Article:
#MyCarletonSummer: Apoorva Handigol ‘19

Our summer intern series continues with Apoorva Handigol ‘19, who is working on health equity initiatives in Seattle.

Tanya Bush '19 Aug. 9, 2017

Apoorva Handigol

How are Carls spending their summer? We chat with Apoorva Handigol ‘19, a junior sociology/anthropology major from Fremont, California.

What are you doing this summer?

I am a Health Equity Intern with the community organizing nonprofit, Industrial Areas Foundation Northwest in Seattle. The health equity initiative serves to empower patients at Seattle’s federally qualified health centers who face inequities in income, race, education, citizenship, and more. As a result of those inequities, they experience disparities in their health outcomes and access to healthcare.

How did you decide to do this? How did this opportunity present itself?

Last fall when I was looking for internships for this summer, I knew I wanted to work in public health, interacting with underserved patients who don’t necessarily have the health or resources that they deserve. I found this internship through the Tunnel, and immediately knew that the social justice and community-focused aspects of it would fit perfectly with my passions. After talking over the phone with our incredible supervisor Joe and last summer’s interns, I knew this was an opportunity I could not miss.

A combination of pressures affects patient health and access.A combination of pressures affects patient health and access.

Tell me about the position.

We work on two main projects: a listening campaign to understand the clinics’ patients and the issues and stressors impacting their lives, and a PE campaign to ensure that all elementary students in Seattle’s public schools are getting the required 100 minutes of physical education per week. Many of the patients we talk with in the clinics are low-income, struggling to secure safe and affordable housing or a stable job, or facing challenges in getting an education or adequate transportation—a majority have a combination of these pressures. Some are homeless, uninsured, or undocumented. When we meet with patients every day, we ask them about the challenges they endure in their families and communities, and explain that 55 percent of our health outcomes are determined by social and environmental factors, as opposed to only 10 percent by medical care. We invite them to community meetings in which we bring together patients and providers to share stories and connect on the pressures they face and develop a campaign to address a challenge of the clinic community.

The PE campaign started when family medicine residents found unhealthy childhood weight to be prevalent among their patients in Seattle. Physical education in elementary schools is key to learning how to make healthy choices and it can sometimes be kids’ only chance for physical activity throughout the week. However, the majority of Seattle’s elementary schools do not follow the state requirement for PE time, especially schools in under-resourced neighborhoods. For this campaign, we have been attending meetings with PE and school teachers, representatives from Shape Washington and the Childhood Obesity Prevention Coalition, and physicians and community organizers. We have also been crafting a presentation to eventually be presented to the Seattle Public School Board, Seattle City Council, and Washington legislators.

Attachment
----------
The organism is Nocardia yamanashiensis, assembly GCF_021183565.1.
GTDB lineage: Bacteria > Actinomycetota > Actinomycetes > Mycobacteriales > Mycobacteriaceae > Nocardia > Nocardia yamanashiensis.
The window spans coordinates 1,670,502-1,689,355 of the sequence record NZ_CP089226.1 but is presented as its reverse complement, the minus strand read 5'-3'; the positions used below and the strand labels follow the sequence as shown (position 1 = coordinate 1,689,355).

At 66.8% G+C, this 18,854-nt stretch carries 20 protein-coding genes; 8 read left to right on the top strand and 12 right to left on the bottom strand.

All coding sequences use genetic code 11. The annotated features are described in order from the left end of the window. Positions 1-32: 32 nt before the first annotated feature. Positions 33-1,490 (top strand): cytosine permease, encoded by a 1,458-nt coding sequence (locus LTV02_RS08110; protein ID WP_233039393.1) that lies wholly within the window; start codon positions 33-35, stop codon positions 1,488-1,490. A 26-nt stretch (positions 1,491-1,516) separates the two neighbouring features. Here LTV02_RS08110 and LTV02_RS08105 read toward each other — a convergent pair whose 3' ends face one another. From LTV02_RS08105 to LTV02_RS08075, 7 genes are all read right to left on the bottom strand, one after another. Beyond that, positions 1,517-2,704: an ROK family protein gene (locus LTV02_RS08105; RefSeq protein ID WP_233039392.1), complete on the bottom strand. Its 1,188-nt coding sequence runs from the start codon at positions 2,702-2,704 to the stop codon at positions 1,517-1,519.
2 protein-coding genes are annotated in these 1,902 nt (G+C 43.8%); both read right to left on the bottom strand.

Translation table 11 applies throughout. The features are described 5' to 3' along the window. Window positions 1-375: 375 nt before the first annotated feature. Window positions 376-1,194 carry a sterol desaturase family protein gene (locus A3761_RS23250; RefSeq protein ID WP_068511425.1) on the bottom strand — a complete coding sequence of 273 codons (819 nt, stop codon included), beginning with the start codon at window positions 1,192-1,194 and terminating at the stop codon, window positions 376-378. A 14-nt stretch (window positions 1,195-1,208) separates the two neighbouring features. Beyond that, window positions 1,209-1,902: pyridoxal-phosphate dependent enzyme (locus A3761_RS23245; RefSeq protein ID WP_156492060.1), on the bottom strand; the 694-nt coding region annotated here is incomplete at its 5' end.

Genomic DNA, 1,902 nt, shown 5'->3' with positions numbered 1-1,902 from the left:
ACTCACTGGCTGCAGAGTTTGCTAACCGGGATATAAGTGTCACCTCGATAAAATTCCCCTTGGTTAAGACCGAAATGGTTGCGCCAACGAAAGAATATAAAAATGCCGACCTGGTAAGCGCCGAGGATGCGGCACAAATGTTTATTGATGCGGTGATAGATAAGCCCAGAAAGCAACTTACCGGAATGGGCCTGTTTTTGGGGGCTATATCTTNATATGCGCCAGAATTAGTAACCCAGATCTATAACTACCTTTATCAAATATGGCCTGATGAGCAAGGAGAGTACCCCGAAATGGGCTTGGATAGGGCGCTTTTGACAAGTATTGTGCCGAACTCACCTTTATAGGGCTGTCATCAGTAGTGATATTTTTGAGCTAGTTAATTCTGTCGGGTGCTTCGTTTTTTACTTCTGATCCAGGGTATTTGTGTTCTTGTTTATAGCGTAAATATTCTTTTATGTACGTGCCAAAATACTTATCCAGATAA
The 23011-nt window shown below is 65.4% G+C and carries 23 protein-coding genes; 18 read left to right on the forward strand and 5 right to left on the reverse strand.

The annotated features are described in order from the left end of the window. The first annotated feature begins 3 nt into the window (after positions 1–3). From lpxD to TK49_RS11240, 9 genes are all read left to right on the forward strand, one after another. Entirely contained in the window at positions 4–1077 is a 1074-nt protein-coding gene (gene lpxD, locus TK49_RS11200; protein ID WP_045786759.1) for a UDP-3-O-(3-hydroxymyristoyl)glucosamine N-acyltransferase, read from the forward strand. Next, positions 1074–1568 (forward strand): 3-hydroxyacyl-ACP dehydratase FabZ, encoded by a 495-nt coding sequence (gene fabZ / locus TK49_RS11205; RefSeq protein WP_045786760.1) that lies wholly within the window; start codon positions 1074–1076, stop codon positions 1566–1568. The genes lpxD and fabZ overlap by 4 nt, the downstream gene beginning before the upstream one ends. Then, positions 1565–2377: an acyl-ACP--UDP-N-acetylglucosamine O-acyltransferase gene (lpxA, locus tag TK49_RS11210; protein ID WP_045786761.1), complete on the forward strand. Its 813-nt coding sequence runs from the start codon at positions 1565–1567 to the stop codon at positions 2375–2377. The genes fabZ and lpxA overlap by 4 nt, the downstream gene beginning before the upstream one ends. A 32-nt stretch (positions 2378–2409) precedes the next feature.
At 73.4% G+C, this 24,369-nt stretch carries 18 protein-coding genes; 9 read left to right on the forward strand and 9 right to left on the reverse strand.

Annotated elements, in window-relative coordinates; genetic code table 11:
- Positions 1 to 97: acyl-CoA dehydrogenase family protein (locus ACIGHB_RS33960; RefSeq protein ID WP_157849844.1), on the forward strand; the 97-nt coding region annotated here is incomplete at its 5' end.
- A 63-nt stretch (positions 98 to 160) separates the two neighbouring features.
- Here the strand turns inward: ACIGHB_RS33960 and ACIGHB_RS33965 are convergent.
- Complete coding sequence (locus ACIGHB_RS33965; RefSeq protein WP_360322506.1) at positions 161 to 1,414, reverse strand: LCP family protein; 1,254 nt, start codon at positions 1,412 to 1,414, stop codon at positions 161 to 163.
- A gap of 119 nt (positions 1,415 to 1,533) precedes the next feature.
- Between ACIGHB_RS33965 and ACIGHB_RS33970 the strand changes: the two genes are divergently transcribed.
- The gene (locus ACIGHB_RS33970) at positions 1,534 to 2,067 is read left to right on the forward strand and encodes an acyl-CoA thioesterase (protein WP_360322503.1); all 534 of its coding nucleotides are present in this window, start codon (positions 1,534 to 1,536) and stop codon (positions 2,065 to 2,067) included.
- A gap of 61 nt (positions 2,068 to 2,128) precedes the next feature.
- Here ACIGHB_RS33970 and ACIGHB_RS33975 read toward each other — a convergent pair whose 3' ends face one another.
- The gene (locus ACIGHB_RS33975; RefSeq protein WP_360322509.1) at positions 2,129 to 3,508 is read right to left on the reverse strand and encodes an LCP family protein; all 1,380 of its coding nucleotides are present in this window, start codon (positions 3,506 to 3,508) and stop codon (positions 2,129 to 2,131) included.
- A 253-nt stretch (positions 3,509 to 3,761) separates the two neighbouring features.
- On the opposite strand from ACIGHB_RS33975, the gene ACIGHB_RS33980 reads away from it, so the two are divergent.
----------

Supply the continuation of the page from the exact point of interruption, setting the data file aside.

Describe a day in the life.

For at least the first half of the day, another intern and I will spend our time talking to each patient individually in the waiting room about their experience coming to the community clinic. We talk about how community clinics began in the Civil Rights era to provide not just medical care, but also social services and community support. The Carolyn Downs Clinic we work in was established by the Black Panther Party, and the Country Doctor Clinic we work in was started by activists as an all-volunteer clinic. We’ll talk about how social factors have the greatest impact on our health and ask the patient if factors such as employment, housing, safety, and transportation are posing challenges to them. After hearing their story, we invite them to share at our community meetings so we can determine the stressors most prevalent in the clinic community. We explain that clinic-based community organizing is all about having the patients campaign around the issues impacting themselves and their neighborhoods, empowering them to make the change they want to see happen. If we sense that a patient would be a promising leader, we arrange a one-on-one meeting with them to get to know them and what drives them a little bit better. In the clinics, we also connect with the nurses and physicians, front-desk staff, and social workers and interpreters—who have all been incredibly supportive of what we’ve been doing, some of whom have taken leadership roles in this work.

What is your favorite thing about your internship?

The people! Whether getting to know patients, providers, or community organizers, meeting new people from various backgrounds and stories is invaluable. In community organizing, we put a lot of emphasis on one-on-one relationships and understanding people’s passions, motivations, and dreams. In talking to patients, it has been incredible learning about their journeys and seeing their strength. They have taught me so much, not just about their communities but also about how society works. From a former nurse who gave me reading recommendations on international politics to a graphic designer who opened a school in his native country, learning from patients is humbling and inspiring.

How did Carleton make your summer possible?

Carleton provided me this Social Justice Internship (with three other fabulous Carls) and assisted me with funding it, for which I am very grateful! I am also hosted by a Carleton alum for the summer (shoutout to Sue, Class of ‘74!) who I found through the Seattle Alumni Club!